Apart from a few rogue years in college, I have lived my entire life in New England. And so, suffice it to say, I am intimately familiar with the prolific bastion of Dunkin’ Donuts marketing campaigns that have come and gone throughout the years.
Of clearest recall (and of most nostalgic swell) are the “time to make the donuts” commercials. These ads feature Fred the baker rising before dawn to, well… make the donuts. Because it’s time. It’s always time.
He was a character so dedicated to the inimitable freshness of the Dunkin’ Donuts namesake that he held fast to his early rise-and-shine lifestyle. The donuts were his passion, and he worked very, very hard to get them just right.
I have always appreciated this sentiment, and it’s a sentiment I sometimes find very difficult not to live by. Hard work yields benefits — and sometimes also yields donuts. Really really good donuts.
I recently got pretty into making donuts myself. You, um, might have noticed. And while Fred the baker and his DO THIS THANG mentality resonates strongly with me, it’s not the way that I approach my own donut making. As I collect my ingredients, butter my pan, and preheat my oven, I may whisper softly to myself: “Time to make the donuts.” But, to me, that call-to-arms means something different entirely.
I often bake donuts when I’m feeling low about something, or I feel like I need to do something creative or new to push myself out of a funk. Sure, I make donuts because they’re delicious, but I also make donuts because the process (and, let’s be real, the yield) is curative. They’re happy. And special. And adorable. When I haven’t a leg to stand on, donuts are that leg.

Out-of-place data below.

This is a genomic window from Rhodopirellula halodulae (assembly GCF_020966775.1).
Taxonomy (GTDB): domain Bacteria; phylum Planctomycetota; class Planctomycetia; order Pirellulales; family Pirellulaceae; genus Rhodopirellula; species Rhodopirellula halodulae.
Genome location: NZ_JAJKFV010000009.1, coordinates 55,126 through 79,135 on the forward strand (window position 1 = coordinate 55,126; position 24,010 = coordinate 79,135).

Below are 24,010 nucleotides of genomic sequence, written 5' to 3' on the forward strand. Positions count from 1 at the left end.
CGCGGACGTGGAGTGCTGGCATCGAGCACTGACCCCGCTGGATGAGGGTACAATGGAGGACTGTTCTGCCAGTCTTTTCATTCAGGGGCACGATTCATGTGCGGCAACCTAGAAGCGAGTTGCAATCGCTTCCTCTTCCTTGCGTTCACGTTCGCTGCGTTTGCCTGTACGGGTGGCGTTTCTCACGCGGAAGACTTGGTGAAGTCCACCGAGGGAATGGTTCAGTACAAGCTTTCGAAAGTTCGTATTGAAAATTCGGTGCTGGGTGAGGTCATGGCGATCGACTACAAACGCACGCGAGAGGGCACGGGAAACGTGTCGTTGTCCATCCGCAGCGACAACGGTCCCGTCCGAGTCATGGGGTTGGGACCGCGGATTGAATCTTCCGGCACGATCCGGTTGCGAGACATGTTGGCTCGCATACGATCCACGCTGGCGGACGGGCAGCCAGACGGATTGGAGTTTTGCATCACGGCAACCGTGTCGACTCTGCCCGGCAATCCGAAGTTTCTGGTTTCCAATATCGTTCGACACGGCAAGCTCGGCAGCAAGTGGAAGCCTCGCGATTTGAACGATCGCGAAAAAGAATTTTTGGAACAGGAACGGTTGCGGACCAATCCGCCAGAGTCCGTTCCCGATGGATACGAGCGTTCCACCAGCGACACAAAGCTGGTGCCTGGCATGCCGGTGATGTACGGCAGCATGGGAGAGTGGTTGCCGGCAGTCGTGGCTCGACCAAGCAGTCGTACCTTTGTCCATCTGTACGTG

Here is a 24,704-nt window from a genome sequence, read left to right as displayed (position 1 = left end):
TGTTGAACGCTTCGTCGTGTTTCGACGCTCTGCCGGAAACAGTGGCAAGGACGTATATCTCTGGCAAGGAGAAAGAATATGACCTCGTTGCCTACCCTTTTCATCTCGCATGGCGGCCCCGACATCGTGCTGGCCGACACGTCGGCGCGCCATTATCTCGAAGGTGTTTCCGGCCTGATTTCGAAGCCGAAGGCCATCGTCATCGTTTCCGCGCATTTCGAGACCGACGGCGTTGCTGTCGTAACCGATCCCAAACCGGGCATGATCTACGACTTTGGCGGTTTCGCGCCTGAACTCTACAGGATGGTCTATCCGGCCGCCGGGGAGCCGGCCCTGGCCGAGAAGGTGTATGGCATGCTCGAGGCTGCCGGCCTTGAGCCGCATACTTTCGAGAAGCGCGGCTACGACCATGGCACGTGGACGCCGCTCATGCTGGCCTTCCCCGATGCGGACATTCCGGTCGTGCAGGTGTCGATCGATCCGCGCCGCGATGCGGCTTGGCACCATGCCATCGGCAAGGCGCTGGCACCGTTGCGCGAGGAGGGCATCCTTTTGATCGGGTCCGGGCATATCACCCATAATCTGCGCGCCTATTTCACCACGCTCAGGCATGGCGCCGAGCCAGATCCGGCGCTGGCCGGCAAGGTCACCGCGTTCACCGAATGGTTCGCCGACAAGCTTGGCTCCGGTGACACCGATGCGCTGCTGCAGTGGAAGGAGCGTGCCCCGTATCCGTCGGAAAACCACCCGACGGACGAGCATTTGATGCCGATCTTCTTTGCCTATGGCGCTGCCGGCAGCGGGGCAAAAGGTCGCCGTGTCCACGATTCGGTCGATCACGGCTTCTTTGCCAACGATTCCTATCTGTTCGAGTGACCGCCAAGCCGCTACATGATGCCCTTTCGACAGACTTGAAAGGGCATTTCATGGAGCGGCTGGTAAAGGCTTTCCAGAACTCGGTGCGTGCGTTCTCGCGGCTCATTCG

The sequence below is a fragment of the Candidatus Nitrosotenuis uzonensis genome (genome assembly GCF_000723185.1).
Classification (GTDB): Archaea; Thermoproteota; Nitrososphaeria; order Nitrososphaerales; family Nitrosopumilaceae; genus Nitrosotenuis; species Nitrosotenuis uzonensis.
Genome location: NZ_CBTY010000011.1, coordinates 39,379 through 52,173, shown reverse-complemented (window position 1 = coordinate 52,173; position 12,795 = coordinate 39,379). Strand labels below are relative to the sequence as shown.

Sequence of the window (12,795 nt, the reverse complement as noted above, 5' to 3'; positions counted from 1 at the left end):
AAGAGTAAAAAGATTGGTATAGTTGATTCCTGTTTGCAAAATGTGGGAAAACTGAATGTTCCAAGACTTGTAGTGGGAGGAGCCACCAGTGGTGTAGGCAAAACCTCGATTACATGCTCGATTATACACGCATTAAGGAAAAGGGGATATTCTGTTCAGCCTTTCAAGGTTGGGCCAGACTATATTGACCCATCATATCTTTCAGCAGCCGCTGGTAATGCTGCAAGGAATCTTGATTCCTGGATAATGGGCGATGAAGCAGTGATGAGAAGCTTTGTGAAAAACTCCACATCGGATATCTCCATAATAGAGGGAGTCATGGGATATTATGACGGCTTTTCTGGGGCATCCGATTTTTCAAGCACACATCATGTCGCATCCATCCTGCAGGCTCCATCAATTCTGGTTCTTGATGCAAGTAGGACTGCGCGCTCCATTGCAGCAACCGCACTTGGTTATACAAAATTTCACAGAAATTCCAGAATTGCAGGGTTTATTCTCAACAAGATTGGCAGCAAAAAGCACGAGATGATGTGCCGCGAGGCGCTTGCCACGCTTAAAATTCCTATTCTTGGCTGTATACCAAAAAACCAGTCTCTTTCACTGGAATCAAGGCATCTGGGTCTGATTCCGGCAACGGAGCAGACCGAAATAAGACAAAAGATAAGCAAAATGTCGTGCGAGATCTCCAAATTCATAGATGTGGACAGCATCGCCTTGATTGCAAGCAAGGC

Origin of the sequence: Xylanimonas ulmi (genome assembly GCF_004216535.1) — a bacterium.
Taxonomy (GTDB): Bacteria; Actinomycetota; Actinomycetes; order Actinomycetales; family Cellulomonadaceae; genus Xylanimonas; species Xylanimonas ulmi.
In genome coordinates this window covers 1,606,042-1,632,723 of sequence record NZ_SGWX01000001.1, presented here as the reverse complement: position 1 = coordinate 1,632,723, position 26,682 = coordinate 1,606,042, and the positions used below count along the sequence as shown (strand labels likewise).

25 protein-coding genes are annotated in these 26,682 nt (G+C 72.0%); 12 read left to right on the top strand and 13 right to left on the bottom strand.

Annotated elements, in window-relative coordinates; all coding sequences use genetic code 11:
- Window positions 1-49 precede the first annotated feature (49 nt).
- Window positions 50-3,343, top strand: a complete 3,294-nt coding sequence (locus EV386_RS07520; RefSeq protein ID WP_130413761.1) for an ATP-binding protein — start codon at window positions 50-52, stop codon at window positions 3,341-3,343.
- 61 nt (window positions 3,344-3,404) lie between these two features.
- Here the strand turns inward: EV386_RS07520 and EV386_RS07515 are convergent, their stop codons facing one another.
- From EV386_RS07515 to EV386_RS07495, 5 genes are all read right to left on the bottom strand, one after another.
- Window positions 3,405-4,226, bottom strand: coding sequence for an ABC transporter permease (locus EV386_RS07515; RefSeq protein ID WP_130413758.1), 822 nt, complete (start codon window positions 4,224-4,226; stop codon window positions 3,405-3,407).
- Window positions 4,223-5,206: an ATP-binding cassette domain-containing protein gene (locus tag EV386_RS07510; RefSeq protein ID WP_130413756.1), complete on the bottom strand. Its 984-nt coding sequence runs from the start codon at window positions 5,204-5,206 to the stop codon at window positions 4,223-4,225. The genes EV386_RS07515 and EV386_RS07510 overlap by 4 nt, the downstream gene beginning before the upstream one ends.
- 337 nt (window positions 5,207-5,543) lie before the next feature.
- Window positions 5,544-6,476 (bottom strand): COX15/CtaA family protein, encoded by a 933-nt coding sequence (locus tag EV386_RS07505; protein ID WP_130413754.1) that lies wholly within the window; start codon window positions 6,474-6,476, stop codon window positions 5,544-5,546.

Paleo Banana Bread Donuts with Maple-Cinnamon Walnut Butter — Paleo and Gluten-Free.
Makes 6 donuts.
- 1 banana
- 1/4 cup blackstrap molasses
- 1/3 cup unsweetened applesauce
- 1/3 cup milk or nut milk
- 2 eggs
- 2 teaspoons vanilla
- 1-3/4 cup almond flour
- 2 tablespoons coconut flour
- 1/2 teaspoons sea salt
- 1 teaspoons baking powder
- 1-1/2 teaspoons cinnamon
- 1/4 teaspoons freshly-ground nutmeg
- ~3/4 cup Maple-Cinnamon Walnut Butter
- 1/2 cup walnut pieces, toasted
Preheat your oven to 350 degrees Fahrenheit and spray or grease your donut pan.
Add the banana, molasses, applesauce, milk, eggs, and vanilla into your food processor. Pulse several times until well combined and smooth.
Add the almond and coconut flours, cocoa powder, salt, baking powder, and spices, and pulse again, until the batter is well formed. Scoop the batter into a medium-sized zippered plastic bag. Cut one of the tips off the bag and use it to pipe your batter into your donut pan. You can fill the batter up to the top.
Bake for 25-27 minutes, or until the donuts are browned on the top and cooked through. Allow to cool before removing from the pan. Top each cooled donut with a couple tablespoons of the walnut butter, and sprinkle with toasted walnut pieces.
*A note on molasses: There are varying viewpoints about whether or not molasses is technically Paleo. I don’t follow a strict Paleo diet, but, assuming you might, here is some more information. Molasses is made when sugar cane syrup is boiled down — and when that syrup is boiled down again, blackstrap molasses is made. My position is that blackstrap molasses is totally acceptable as a Paleo sweetener, as it doesn’t suffer the same disadvantages of refinement that white table sugar does. Additionally, I think you could go as far as to consider blackstrap molasses one of your best choices for Paleo sweetening, since it contains many vitamins and minerals, including Vitamin A, Vitamin B (B1, B2, B3, B5, B6), Calcium, Iron, Magnesium, Zinc, Copper, Chromium, Phosphorus, Manganese, Sodium, Potassium, and Selenium. This again differentiates it from table sugar, which does not contribute anything nutritionally (other than calories). If you’re still not drinking my Kool-Aid, feel free to substitute honey or maple syrup. You can read more about molasses here and here.